The purpose of the proposed work is to enhance local surveillance of firearm injury by increasing the timeliness of aggregate reporting on these outcomes and disseminating findings to key stakeholders working in firearm safety-related fields. During this three-year funding opportunity (by August 31, 2023), The Oregon Health Authority (OHA), Public Health Division (PHD), Injury and Violence Prevention Program (IVPP), in partnership with the Preparedness Surveillance and Epidemiology Team (PSET) in OHA/PHD and the Oregon Health and Science University – Portland State University School of Public Health (OHSU-PSU SPH), proposes to achieve the following outcomes: (1) improved surveillance methods for nonfatal firearm injury along with improved data quality, (2) an increase in dissemination of timely, geographically-specific information on nonfatal firearm injuries to local and state prevention stakeholders; an increase in the use of syndromic surveillance data by local and state prevention stakeholders to develop plans focusing prevention strategies on populations at greatest risk, and (3) an increase in access to best practices and success stories by firearm injury prevention partners. These outcomes will be achieved by increasing the timeliness of aggregate reporting of firearm-related outcomes and disseminating surveillance findings to key stakeholders working to prevent or respond to firearm injuries. The key to successfully meeting these objectives will be the well-established Oregon ESSENCE (OR ESSENCE) ED data, our team’s access to complementary datasets and experience with data linkage to conduct data validation, and the network of firearm injury prevention stakeholders across Oregon that, supplied with real-time data, can directly address the public health burden of firearm injury in their communities or populations of focus.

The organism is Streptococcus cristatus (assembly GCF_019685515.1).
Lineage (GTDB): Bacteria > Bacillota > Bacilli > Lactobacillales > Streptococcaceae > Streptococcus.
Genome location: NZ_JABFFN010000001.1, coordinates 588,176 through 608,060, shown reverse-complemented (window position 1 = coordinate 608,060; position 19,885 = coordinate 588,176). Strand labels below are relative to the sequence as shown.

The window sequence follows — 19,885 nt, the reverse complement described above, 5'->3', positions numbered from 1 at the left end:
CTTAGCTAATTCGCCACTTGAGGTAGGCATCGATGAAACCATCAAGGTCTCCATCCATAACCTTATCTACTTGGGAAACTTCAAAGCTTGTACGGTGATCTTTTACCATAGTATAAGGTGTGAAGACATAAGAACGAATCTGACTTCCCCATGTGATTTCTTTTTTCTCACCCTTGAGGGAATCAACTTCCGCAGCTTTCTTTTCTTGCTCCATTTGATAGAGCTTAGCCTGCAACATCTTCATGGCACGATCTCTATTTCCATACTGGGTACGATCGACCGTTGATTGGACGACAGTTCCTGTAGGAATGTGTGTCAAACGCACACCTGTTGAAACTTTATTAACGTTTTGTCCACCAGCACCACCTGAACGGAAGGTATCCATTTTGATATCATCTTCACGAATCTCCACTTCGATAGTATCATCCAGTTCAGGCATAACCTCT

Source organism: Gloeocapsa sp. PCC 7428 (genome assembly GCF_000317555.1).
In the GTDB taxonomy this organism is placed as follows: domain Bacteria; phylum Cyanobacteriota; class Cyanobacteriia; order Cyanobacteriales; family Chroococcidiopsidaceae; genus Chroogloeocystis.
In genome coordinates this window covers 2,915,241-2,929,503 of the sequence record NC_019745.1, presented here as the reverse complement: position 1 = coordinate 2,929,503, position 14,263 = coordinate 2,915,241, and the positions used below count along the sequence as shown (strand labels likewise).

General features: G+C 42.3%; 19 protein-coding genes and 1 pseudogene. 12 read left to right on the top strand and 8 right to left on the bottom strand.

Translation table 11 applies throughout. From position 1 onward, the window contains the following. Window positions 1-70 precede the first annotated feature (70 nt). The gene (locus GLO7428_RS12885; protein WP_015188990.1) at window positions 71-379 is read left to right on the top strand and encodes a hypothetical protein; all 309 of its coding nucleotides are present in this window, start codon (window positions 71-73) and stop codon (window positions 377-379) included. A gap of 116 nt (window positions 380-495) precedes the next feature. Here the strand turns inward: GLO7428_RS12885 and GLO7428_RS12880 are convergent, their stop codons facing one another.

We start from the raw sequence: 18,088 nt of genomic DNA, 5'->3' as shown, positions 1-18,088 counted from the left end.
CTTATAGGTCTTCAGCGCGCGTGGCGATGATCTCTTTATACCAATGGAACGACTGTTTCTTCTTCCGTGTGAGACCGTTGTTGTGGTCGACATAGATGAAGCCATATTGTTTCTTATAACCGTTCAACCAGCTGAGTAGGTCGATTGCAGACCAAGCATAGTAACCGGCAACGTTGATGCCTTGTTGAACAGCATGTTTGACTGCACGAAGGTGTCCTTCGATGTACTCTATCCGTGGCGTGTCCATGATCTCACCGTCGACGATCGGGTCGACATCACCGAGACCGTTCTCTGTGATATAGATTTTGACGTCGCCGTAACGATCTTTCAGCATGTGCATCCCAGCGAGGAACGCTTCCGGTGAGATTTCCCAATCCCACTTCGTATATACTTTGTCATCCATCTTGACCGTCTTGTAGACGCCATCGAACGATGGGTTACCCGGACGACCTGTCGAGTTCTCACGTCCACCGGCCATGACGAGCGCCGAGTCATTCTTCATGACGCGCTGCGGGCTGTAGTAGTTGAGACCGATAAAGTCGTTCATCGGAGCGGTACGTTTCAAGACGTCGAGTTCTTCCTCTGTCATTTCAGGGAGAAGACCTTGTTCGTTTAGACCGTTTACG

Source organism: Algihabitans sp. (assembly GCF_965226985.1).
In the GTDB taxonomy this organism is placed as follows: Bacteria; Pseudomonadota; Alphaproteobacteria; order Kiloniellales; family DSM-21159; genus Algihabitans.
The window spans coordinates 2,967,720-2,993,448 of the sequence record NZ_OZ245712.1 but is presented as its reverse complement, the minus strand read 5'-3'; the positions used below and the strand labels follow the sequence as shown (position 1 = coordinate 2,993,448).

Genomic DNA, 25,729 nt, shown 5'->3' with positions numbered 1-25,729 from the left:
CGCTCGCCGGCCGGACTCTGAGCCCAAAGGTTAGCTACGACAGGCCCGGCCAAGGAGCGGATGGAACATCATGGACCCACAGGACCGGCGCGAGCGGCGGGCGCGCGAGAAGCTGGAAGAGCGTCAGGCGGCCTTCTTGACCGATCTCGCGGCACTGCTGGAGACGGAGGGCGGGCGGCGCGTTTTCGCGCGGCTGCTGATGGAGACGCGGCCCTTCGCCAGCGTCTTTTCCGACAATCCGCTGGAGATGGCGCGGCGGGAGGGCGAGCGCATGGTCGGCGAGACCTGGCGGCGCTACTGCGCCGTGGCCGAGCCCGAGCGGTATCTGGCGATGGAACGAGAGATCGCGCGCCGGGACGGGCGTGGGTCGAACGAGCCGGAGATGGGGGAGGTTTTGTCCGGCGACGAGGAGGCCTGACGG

Oregon has a high capacity to achieve the project goals, with 100% of state ED visits reported to OR ESSENCE and 82% of statewide ED visits sent daily to the National Syndromic Surveillance Program. Both IVPP and PSET staff have expertise in syndromic surveillance, data quality monitoring and validation, data analytics, report generation, partnership building, and web-based data dashboard development to rapidly disseminate data. Along with our collaborators at the OHSU-PSU SPH, Oregon IVPP is poised to successfully implement ED surveillance for nonfatal firearm injuries, translate and disseminate the resulting data to community stakeholders, share methods, resulting data, and best practices with national partners, and – ultimately – reduce the toll of nonfatal firearm injuries across our state.